We now will rearrange the equation into the polynomial form
⎛ B ⎞ ⎛ B ⎞ Z⎜1 − ⎟ Z = Z − A ⎜1 − ⎟ ⎝ Z ⎠ ⎝ Z ⎠
AB Z2 − BZ = Z − A + Z
Z3 − (1 + B)Z2 + AZ − AB = 0 (E8)
In terms of A and B, equation (E6) becomes
⎛ f ⎞ ⎛ B ⎞ A ln⎜ ⎟ = − ln⎜1 − ⎟ − − ln Z + (Z − 1) ⎝ P ⎠ ⎝ Z ⎠ Z
⎛ f ⎞ A ln⎜ ⎟ = (Z − 1) − − ln (Z − B) (E9) ⎝ P ⎠ Z
The fugacity can be determined from Eq. (E9) with the values of Z obtained from the solution of Eq. (E8). Table 4.21 lists the Matlab program and the results for the fugacity calculation. From the program, we have
f = 1.325×106 Pa
48 Chapter 4 Table 4.21 % Example 4.22, compressibility using Van der Waals EQS % R = 8.314; % Pa.m3/(mol.K) a=0.3658; % Pa.m6/mol2 b=4.286e5; % m3/mol % P=1.4e6; % Pa T=310; % K % A=a*P/(R*T)^2;B=b*P/(R*T); fprintf('A = %8.5e, B = %8.5e\n',A,B) b2=(1+B);b1=A;b0=A*B; fprintf('b2 = %8.5e, b1 = %8.5e, b0 = %8.5e\n',b2,b1,b0) % % Solve for the compressibility factor Z using Newton method % Z=1; for i=1:20 fz=((Z+b2)*Z+b1)*Z+b0; dfz=(3*Z+2*b2)*Z+b1; eZ=fz/dfz;Z=ZeZ; if abs(eZ)<.00001; break; end end foP=exp((Z1)A/Zlog(ZB)); f=P*foP; fprintf('Z = %8.5f, f/P = %8.5f\n',Z,foP) fprintf('f(Pa) = %8.5e\n',f)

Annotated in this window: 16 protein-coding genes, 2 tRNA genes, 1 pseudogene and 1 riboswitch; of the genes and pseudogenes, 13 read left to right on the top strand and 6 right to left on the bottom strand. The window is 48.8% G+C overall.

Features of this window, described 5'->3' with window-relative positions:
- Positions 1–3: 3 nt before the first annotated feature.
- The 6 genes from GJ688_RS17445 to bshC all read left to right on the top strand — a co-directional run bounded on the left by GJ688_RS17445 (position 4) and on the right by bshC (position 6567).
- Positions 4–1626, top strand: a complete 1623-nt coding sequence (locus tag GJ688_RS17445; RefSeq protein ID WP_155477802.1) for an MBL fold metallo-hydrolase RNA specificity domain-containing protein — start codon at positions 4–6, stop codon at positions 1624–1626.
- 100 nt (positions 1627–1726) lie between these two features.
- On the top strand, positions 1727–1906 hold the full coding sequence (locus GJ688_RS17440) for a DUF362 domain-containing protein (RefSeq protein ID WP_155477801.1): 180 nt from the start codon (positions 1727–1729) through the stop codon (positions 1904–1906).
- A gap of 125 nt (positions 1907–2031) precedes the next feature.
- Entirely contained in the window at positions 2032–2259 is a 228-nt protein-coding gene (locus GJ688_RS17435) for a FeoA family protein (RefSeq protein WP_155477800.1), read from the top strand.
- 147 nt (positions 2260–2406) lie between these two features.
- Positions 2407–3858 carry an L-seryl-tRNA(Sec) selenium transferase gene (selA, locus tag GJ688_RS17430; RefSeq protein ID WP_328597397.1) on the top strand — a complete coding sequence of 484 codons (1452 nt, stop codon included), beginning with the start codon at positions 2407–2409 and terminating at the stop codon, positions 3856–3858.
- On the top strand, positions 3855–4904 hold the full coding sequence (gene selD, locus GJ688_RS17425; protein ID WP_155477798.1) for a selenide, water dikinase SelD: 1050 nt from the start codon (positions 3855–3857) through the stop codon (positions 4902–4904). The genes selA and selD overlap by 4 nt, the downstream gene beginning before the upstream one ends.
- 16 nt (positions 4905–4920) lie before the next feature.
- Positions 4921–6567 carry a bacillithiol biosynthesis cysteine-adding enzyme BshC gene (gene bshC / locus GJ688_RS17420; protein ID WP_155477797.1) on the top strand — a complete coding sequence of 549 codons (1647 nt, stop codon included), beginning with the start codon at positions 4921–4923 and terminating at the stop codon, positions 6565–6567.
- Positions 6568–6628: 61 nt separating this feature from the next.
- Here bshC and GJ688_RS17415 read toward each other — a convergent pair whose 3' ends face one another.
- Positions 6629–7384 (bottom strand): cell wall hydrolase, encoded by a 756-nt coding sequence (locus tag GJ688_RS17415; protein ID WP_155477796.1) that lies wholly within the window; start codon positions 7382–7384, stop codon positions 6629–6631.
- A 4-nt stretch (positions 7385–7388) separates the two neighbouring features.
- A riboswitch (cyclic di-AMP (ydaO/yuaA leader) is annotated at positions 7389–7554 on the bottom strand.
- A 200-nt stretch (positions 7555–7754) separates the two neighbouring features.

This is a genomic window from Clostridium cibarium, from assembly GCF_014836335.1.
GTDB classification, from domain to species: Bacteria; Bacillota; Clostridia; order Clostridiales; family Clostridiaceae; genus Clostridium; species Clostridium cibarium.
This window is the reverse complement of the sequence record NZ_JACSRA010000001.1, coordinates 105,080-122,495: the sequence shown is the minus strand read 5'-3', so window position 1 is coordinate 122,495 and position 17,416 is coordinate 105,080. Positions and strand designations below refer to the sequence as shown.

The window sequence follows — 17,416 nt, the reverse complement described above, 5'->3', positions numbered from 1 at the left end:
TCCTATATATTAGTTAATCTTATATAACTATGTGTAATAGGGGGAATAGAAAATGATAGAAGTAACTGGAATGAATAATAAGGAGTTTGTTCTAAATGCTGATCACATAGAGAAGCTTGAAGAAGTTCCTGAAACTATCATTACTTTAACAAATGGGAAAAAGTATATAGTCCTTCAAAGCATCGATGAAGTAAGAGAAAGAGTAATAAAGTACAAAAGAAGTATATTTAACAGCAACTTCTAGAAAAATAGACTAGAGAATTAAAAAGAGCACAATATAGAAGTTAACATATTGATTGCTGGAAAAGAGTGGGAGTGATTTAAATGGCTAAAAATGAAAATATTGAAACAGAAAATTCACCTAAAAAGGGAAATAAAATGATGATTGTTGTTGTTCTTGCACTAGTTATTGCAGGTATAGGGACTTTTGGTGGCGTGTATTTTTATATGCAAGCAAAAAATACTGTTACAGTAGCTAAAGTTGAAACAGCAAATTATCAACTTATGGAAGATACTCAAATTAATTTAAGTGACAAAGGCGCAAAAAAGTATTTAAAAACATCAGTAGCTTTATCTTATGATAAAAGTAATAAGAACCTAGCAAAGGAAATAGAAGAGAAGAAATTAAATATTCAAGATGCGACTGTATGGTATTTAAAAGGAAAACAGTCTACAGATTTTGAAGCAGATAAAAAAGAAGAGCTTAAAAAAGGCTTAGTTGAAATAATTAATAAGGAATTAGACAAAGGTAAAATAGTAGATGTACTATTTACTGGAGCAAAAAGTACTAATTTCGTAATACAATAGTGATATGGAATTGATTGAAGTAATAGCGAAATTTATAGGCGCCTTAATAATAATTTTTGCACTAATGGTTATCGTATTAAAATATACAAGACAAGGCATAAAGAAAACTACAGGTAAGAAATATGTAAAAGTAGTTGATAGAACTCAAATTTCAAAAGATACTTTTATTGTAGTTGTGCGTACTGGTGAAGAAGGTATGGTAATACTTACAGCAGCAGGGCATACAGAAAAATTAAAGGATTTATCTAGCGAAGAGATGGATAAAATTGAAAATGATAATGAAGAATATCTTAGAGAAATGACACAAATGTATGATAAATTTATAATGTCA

>> e4d2d2 A = 7.70954e002, B = 2.32814e002 b2 = 1.02328e+000, b1 = 7.70954e002, b0 = 1.79489e003 Z = 0.94359, f/P = 0.94642 f(Pa) = 1.32499e+006 
49 Example 4.23 Use data from the steam table to calculate the fugacity of steam at 300oC and 8×106 Pa.
Solution 
From the definition of fugacity for pure component we have
dμ = dg = RTd(lnf)
We integrate this equation from the pressure low enough so that the fugacity is essentially the same as the pressure.
g f dg = RT fd )(ln ∫g IG ∫P
⎛ − gg IG ⎞ f = Pexp⎜ ⎟ (E1) ⎝ RT ⎠
From the steam table, at 300oC or 573.15oK and P = 104 Pa, the pressure is low enough so that ideal gas law applies, we have
hIG = 3077 kJ/kg and sIG = 9.281 kJ/kg⋅oK
Therefore gIG = hIG − TsIG = 3077 − (573.15)(9.281) = − 2243 kJ/kg
gIG = − (2243)(18) = − 40,409 J/mol